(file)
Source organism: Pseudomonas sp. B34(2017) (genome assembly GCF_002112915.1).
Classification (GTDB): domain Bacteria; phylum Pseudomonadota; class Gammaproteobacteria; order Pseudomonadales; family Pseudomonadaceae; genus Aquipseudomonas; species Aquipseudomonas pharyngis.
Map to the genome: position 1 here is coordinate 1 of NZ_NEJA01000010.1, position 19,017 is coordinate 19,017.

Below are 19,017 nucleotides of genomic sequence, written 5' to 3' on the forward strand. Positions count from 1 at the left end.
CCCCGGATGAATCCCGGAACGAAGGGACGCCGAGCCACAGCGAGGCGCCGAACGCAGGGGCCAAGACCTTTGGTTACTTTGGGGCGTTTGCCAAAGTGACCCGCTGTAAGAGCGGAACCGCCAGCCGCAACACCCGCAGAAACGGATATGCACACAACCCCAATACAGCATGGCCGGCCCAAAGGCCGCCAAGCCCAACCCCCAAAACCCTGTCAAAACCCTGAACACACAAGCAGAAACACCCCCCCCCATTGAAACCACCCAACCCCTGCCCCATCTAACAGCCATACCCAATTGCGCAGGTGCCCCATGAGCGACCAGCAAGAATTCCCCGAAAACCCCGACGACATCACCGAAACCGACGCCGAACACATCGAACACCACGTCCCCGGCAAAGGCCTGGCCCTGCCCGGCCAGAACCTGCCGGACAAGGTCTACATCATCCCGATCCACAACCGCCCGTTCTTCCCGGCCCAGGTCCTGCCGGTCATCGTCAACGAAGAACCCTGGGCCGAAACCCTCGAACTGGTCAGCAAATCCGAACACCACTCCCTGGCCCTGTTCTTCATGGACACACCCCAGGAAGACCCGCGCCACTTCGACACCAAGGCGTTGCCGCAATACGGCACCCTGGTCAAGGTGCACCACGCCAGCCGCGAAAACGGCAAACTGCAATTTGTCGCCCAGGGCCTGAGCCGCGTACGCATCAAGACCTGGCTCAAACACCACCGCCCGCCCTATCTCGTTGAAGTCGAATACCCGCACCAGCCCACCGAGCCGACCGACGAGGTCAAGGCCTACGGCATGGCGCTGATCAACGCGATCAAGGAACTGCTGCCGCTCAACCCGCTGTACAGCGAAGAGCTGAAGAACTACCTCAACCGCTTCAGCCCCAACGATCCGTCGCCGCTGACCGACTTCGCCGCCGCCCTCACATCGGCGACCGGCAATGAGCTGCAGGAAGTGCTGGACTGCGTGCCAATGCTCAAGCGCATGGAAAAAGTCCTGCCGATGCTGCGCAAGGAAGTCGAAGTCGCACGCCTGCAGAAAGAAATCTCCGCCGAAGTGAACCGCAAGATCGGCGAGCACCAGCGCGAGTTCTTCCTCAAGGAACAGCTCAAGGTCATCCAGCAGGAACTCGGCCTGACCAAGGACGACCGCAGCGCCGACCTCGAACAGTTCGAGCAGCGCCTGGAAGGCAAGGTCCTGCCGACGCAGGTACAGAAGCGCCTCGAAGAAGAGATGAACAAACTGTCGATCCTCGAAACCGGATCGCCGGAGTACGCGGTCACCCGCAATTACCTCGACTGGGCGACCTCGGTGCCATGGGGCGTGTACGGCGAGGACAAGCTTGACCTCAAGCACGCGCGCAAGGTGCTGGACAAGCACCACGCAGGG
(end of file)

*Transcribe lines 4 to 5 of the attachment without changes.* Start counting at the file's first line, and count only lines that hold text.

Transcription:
Below are 19,017 nucleotides of genomic sequence, written 5' to 3' on the forward strand. Positions count from 1 at the left end.
CCCCGGATGAATCCCGGAACGAAGGGACGCCGAGCCACAGCGAGGCGCCGAACGCAGGGGCCAAGACCTTTGGTTACTTTGGGGCGTTTGCCAAAGTGACCCGCTGTAAGAGCGGAACCGCCAGCCGCAACACCCGCAGAAACGGATATGCACACAACCCCAATACAGCATGGCCGGCCCAAAGGCCGCCAAGCCCAACCCCCAAAACCCTGTCAAAACCCTGAACACACAAGCAGAAACACCCCCCCCCATTGAAACCACCCAACCCCTGCCCCATCTAACAGCCATACCCAATTGCGCAGGTGCCCCATGAGCGACCAGCAAGAATTCCCCGAAAACCCCGACGACATCACCGAAACCGACGCCGAACACATCGAACACCACGTCCCCGGCAAAGGCCTGGCCCTGCCCGGCCAGAACCTGCCGGACAAGGTCTACATCATCCCGATCCACAACCGCCCGTTCTTCCCGGCCCAGGTCCTGCCGGTCATCGTCAACGAAGAACCCTGGGCCGAAACCCTCGAACTGGTCAGCAAATCCGAACACCACTCCCTGGCCCTGTTCTTCATGGACACACCCCAGGAAGACCCGCGCCACTTCGACACCAAGGCGTTGCCGCAATACGGCACCCTGGTCAAGGTGCACCACGCCAGCCGCGAAAACGGCAAACTGCAATTTGTCGCCCAGGGCCTGAGCCGCGTACGCATCAAGACCTGGCTCAAACACCACCGCCCGCCCTATCTCGTTGAAGTCGAATACCCGCACCAGCCCACCGAGCCGACCGACGAGGTCAAGGCCTACGGCATGGCGCTGATCAACGCGATCAAGGAACTGCTGCCGCTCAACCCGCTGTACAGCGAAGAGCTGAAGAACTACCTCAACCGCTTCAGCCCCAACGATCCGTCGCCGCTGACCGACTTCGCCGCCGCCCTCACATCGGCGACCGGCAATGAGCTGCAGGAAGTGCTGGACTGCGTGCCAATGCTCAAGCGCATGGAAAAAGTCCTGCCGATGCTGCGCAAGGAAGTCGAAGTCGCACGCCTGCAGAAAGAAATCTCCGCCGAAGTGAACCGCAAGATCGGCGAGCACCAGCGCGAGTTCTTCCTCAAGGAACAGCTCAAGGTCATCCAGCAGGAACTCGGCCTGACCAAGGACGACCGCAGCGCCGACCTCGAACAGTTCGAGCAGCGCCTGGAAGGCAAGGTCCTGCCGACGCAGGTACAGAAGCGCCTCGAAGAAGAGATGAACAAACTGTCGATCCTCGAAACCGGATCGCCGGAGTACGCGGTCACCCGCAATTACCTCGACTGGGCGACCTCGGTGCCATGGGGCGTGTACGGCGAGGACAAGCTTGACCTCAAGCACGCGCGCAAGGTGCTGGACAAGCACCACGCAGGG